CLTS students receive grants from the University of Ottawa’s Undergraduate Research Opportunity Program for 2018

Posted on Tuesday, November 21, 2017

Six students working with Faculty members of the Centre for Law, Technology and Society are among the grant recipients from the University of Ottawa’s Undergraduate Research Opportunity Program for 2018: Pier-Luc Bisaillon Landry, Uttra Gautam, Sean Grassie, Alyssa Hall, Tara Hrisov and Véronique Newman.

The program provides undergraduate students with unique and exciting opportunities to explore cutting-edge research at the University of Ottawa while they define their professional goals.

 

Pier-Luc Bisaillon Landry received a grant to study national security law and acts of whistleblowing  under the supervision of Dr. Florian Martin-Bariteau. Following various scandals of mass surveillance and disclosure of military secrets that have recently made headlines, the project will shed light on the legal national security framework applicable to the disclosure of national secrets in Canada. What is the protection regime for such secrets? What risks do whistleblowers face? This research builds on questions explored in the US Snowden and Manning cases and aims to further them in the Canadian context.

Pier-Luc is a second year LL.L. candidate. He is currently a research assistant for Professor Martin-Bariteau. Before that, he completed a B.Sc in psychology at UQAM in 2010 and worked as a social worker for the Centre de jeunesse de Montréal.

 

Uttra Gautam received a grant to study how investment protection rules differ depending on whether they are contained in trade or investment agreements under the supervision of Dr. Wolfgang Alschner. This project will assess whether investment rules differ depending on whether they are found in a trade or in a self-standing investment agreement, approaching the question from a legal data science angle.

Uttra is a second year JD candidate at the University of Ottawa. She was a 2017 Technoship student at CIPPIC, sat on the board of directors at the Ontario Public Interest Research Group and interned at the Ontario Court of Justice. She has worked at two entrepreneurship incubators, assisting over 50 startups with their launch and managed an advisory team of 12 Rotman School of Management MBA students. Prior to attending law school, she obtained a Bachelors of Science from the University of Toronto.

 

Sean Grassie received a grant to work on an online tool empowering Canadian wireless consumers to be better self-helpers under the supervision of Professor Marina Pavlović. The project focuses on consumer rights in the digital economy and aims to design an evaluation framework to assess the effectiveness of an online tool for empowering wireless consumers about their rights and problem solving pathways.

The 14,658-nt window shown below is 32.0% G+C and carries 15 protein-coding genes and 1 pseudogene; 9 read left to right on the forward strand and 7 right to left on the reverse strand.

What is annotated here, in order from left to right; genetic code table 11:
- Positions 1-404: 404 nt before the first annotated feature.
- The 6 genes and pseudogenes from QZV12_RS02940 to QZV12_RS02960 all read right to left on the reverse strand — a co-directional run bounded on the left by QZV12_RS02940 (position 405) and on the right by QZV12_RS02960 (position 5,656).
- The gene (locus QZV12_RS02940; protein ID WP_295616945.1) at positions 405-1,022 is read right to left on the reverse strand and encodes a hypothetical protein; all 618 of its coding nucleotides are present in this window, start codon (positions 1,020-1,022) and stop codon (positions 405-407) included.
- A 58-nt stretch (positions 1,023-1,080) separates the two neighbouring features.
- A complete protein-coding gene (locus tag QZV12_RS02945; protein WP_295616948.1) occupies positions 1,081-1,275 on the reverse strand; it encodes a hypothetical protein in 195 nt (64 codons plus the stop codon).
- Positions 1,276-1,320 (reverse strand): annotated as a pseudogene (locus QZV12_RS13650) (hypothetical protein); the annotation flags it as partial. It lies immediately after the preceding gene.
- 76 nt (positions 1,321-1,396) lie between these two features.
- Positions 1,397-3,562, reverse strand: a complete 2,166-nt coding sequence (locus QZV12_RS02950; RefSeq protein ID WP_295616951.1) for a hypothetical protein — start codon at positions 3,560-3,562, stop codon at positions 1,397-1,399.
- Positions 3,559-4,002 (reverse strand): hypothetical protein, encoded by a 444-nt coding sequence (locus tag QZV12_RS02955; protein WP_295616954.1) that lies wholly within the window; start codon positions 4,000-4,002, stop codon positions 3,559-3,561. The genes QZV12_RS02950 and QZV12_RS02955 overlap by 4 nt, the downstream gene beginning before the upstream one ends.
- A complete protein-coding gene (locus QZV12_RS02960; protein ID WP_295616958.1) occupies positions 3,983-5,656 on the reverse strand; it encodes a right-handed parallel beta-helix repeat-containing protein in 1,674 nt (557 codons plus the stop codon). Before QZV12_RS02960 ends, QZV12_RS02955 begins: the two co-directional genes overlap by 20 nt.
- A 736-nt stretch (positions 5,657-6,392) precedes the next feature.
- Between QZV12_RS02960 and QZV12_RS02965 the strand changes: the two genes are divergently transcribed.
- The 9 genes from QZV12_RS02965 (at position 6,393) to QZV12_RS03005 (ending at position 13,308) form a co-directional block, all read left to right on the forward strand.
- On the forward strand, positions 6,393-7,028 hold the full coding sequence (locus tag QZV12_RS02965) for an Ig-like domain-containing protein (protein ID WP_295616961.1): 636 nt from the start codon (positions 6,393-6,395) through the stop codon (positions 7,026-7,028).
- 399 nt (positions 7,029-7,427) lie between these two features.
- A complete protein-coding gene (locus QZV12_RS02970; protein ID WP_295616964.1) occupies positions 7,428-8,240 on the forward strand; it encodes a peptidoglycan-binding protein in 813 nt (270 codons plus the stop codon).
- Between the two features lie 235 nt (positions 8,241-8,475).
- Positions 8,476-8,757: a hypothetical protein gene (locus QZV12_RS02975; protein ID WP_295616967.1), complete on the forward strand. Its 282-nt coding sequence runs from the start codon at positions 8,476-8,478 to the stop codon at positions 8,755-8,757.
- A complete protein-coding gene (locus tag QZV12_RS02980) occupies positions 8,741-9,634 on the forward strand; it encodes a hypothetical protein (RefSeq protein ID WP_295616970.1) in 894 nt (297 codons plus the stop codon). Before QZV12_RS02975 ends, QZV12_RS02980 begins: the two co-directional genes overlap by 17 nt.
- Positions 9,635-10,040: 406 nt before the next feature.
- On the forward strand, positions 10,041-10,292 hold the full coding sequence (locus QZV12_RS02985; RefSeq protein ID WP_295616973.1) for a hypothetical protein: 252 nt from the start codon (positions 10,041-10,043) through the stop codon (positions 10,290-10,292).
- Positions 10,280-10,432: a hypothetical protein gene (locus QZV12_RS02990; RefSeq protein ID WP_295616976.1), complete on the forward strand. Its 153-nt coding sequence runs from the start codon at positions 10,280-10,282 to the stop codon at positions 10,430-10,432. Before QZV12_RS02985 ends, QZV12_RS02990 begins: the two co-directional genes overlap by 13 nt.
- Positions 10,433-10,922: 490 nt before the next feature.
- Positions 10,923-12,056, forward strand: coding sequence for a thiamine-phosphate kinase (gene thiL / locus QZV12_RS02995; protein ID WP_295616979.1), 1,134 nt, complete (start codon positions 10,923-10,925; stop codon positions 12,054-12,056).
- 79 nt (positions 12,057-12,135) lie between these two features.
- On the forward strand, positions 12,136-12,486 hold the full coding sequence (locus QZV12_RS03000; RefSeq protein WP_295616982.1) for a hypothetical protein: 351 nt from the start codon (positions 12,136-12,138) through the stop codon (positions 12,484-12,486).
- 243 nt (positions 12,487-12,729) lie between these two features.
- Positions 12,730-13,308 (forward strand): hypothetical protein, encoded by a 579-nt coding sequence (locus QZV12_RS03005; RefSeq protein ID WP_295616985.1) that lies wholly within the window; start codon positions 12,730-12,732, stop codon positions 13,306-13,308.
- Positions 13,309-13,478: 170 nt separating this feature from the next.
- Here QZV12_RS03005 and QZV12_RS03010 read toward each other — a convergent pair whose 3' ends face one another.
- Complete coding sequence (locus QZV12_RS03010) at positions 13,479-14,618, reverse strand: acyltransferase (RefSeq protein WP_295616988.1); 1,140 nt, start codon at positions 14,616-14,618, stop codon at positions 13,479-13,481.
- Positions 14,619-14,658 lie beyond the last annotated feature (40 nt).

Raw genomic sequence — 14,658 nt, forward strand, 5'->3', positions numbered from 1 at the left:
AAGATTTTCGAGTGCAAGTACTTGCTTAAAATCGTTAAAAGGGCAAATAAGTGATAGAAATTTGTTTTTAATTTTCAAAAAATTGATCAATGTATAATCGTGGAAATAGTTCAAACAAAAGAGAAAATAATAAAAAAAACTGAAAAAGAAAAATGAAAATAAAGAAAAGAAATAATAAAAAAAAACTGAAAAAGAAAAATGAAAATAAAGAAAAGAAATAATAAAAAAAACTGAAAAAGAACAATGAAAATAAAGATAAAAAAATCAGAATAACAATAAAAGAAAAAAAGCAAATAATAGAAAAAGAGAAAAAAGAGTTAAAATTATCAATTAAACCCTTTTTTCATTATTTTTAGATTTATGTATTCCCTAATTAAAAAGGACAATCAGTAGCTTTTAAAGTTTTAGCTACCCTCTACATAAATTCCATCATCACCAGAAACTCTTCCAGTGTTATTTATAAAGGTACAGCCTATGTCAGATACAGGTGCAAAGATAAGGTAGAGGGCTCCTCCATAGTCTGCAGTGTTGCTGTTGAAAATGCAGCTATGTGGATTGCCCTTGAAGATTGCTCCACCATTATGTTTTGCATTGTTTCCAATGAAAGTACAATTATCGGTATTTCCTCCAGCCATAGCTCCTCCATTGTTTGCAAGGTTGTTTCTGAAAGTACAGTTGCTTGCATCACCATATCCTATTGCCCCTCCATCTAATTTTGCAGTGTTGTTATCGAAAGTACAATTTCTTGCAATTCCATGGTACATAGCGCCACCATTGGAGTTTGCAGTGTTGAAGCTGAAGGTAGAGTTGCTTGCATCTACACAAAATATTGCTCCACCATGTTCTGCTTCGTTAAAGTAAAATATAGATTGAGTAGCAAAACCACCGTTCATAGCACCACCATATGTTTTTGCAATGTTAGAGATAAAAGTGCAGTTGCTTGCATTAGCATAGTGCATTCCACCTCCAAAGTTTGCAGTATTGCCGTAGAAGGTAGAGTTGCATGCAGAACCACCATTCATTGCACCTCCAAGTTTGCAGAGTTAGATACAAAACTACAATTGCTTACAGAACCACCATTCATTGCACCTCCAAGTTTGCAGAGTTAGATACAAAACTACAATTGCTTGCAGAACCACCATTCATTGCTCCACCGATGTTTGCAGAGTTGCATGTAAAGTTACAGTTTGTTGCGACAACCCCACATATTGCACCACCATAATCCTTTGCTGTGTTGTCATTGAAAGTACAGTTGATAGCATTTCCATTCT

Sean is a third year student in the joint JD/MA program at the University of Ottawa's Faculty of Law and Norman Paterson School of International Affairs (Carleton University). He is currently a Research Assistant with Professors Cavanagh and Pavlovic, and was a 2016 Technoship student as well as a 2016 CIPPIC Summer intern. Sean has Honours Bachelor of Arts in Political Science and Communications from Carleton University.

 

Alyssa Hall received a grant to work on the classification and regulation of virtual currencies in Canada under the supervision of professor Florian Martin-Bariteau. Virtual currencies combine properties of currencies, commodities, and payments systems, and their classification as one or the other will often have implications for their legal and regulatory treatment—in particular, in determining which national agencies should regulate them.

Alyssa is a second year student in the University of Ottawa's English Common Law Program. She is currently working as a research assistant with Dr. Martin-Bariteau on blockchain and cryptocurrencies, and was 2017 Technoship student. Prior to attending law school, Alyssa graduated in 2016 with a HBA from Ivey Business School at Western University. During the past summer, Alyssa also worked as a legal intern for a Member of the Parliament and as an economic public policy analyst.

 

Tara Hristov received a grant to assess regulatory requirements for plain language in wireless service contracts under the supervision of Marina Pavlović. This project will focus on consumer rights in the digital economy and aims to design an evaluation framework to assess the plain language requirements of consumer contracts, in particular, related to the Wireless Code.

Tara is a first year JD candidate at the University of Ottawa, where she also earned her Bachelor of Social Sciences--Joint Honours in Political Science and Communication. She has previously worked as a teaching and research assistant in the uOttawa Department of Communication and as an analyst at the Treasury Board of Canada Secretariat and Global Affairs Canada.

 

Véronique Newman received a grant to research the current protection offered to journalistic sources in Canada under the supervision of Dr. Florian Martin-Bariteau. Following the various scandals that made headlines in 2016-2017, the work will aim to provide a real account of the legislative framework applicable to the protection of journalistic sources in Canada. Who is protected? Under what conditions and to what extent?

Véronique is a second year student in the Programme de droit canadien. She is currently working as a research assistant with Dr. Martin-Bariteau on secrets and whistleblowers, and was 2017 Technoship student. She previously studied political science and anthropology at McGill University and is currently the Pro Bono Students Canada - Civil law section coordinator.

 

Congratulations to our students!

 

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